Jan. 29, 2009
By Tim Simard
Amidst a bad economy and a threat of two votes to pass the school budget, the Williston School Board was able to cut and save its way to only a 0.3 percent increase over last year. The total budget, which will be brought to voters in March, comes to $16.32 million, $49,000 more than last year’s budget.
The board unanimously approved the budget during last Thursday’s final budget meeting.
Next year’s budget reflected many cost saving measures in health insurance. It also came at the cost of cutting a classroom teacher position, as well as one teaching assistant and two paraeducators. District Principal Walter Nardelli explained in previous meetings that class size and services would not be affected due to slight declines in enrollment.
Marty Sundby, a former School Board member and current budget buddy — a resident who helps the board make budget decisions — said she couldn’t remember ever seeing an increase as low as this year’s. In fact, last year’s 3 percent increase was the lowest most people at the meeting could think of before the new budget.
“Of all my years on the School Board we never could have done this,” Sundby said, adding that in her years, Williston experienced significant enrollment increases.
One impetus to save money was the penalties of Act 82. Early in the budget process, the board learned that it had to cut $325,000 from its baseline to fall under the two-vote penalty. Act 82 is a new state bill from last year that penalizes school districts that exceed a state average in budget increases.
School Board Chairwoman Darlene Worth asked if Act 82 would become an issue again during next year’s budget process. Bob Mason, chief operations officer for Chittenden South Supervisory Union, said it would depend on the average percentage increases of every district in the state in this year’s budgets. Unless most districts have small increases, then Williston should be in the clear, he explained.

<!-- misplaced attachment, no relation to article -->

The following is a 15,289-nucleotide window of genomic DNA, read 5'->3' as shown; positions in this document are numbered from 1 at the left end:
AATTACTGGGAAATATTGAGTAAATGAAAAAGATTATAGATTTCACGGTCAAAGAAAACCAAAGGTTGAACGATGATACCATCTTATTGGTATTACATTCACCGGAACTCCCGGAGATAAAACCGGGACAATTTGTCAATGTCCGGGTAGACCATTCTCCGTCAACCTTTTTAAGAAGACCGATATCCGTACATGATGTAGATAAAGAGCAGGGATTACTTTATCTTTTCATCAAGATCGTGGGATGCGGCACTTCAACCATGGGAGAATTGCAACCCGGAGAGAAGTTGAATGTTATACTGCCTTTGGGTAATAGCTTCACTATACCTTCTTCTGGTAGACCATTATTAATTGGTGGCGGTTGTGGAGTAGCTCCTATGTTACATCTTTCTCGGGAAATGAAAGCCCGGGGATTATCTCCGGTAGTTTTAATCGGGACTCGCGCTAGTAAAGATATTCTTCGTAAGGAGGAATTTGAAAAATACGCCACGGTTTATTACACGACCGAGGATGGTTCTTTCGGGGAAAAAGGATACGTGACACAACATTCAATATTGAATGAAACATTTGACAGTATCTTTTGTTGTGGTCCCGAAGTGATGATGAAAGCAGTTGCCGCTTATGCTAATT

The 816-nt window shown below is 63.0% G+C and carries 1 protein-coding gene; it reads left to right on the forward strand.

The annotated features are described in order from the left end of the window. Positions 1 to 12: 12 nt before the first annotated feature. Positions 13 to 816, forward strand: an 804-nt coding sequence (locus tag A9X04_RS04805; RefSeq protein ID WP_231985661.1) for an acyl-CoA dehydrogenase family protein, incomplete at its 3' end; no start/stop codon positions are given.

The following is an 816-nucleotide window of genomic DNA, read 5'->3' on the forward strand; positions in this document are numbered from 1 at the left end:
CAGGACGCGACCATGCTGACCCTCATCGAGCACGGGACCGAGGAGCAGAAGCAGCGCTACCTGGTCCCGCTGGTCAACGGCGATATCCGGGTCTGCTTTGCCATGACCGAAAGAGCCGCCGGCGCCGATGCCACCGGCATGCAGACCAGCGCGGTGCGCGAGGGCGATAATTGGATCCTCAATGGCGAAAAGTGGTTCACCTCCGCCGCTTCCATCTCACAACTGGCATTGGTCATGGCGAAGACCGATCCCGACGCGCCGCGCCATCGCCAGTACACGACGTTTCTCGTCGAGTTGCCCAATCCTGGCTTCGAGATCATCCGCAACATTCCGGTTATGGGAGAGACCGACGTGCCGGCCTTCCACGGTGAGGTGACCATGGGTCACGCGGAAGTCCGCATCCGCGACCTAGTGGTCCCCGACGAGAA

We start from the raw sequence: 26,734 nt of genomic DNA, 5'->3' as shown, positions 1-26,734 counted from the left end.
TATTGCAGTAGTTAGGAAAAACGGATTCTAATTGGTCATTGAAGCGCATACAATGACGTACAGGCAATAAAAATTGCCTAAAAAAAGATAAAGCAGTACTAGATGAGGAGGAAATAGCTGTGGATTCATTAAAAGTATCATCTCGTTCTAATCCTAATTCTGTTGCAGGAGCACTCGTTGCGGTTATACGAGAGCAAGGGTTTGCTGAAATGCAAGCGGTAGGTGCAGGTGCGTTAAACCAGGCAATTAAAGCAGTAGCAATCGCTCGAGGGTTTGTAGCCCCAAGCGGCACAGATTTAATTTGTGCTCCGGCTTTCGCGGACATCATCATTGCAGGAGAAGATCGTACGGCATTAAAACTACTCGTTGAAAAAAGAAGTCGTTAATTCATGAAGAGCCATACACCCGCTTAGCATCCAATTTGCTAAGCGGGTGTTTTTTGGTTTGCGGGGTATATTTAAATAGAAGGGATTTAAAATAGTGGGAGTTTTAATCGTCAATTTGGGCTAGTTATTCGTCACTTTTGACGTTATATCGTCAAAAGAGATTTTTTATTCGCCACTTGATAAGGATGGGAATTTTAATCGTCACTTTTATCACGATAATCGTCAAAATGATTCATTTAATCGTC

“It’s a question of where the average lands next year,” Mason said.
Mason also outlined the articles voters would be asked to approve on Town Meeting Day on March 3. One article asks voters to approve a reserve fund for future construction projects, in which Mason said the school would put existing money.
“It’s just to set it up, not spend money or anything,” he said.
Voters will be able to approve that piece by voice vote on Town Meeting Day, before the polls open the next day.
The Tuesday ballots will include the approval of $150,000 of the district’s current fund balance from 2008-2009 and move it over to next year’s budget. The question is asked every year of voters, Mason said.
Residents will also vote on the purchase of a new bus for $105,000 to replace an old bus, another question that is asked every year. Finally, voters will be asked to approve of the current $200,000 in construction funds to be applied to the elevator project — an elevator needs to be built at Williston Central School for the district to become compliant with American Disability Association guidelines. Overall, School Board members were happy to keep the budget increase low while maintaining good service to Williston’s students. The administration was also very pleased.
“I’m just amazed,” said John Terko, principal of Allen Brook School. “I’ve never seen it so low.”
“And it’s still a good budget for kids,” said Jackie Parks, principal of Williston Central School.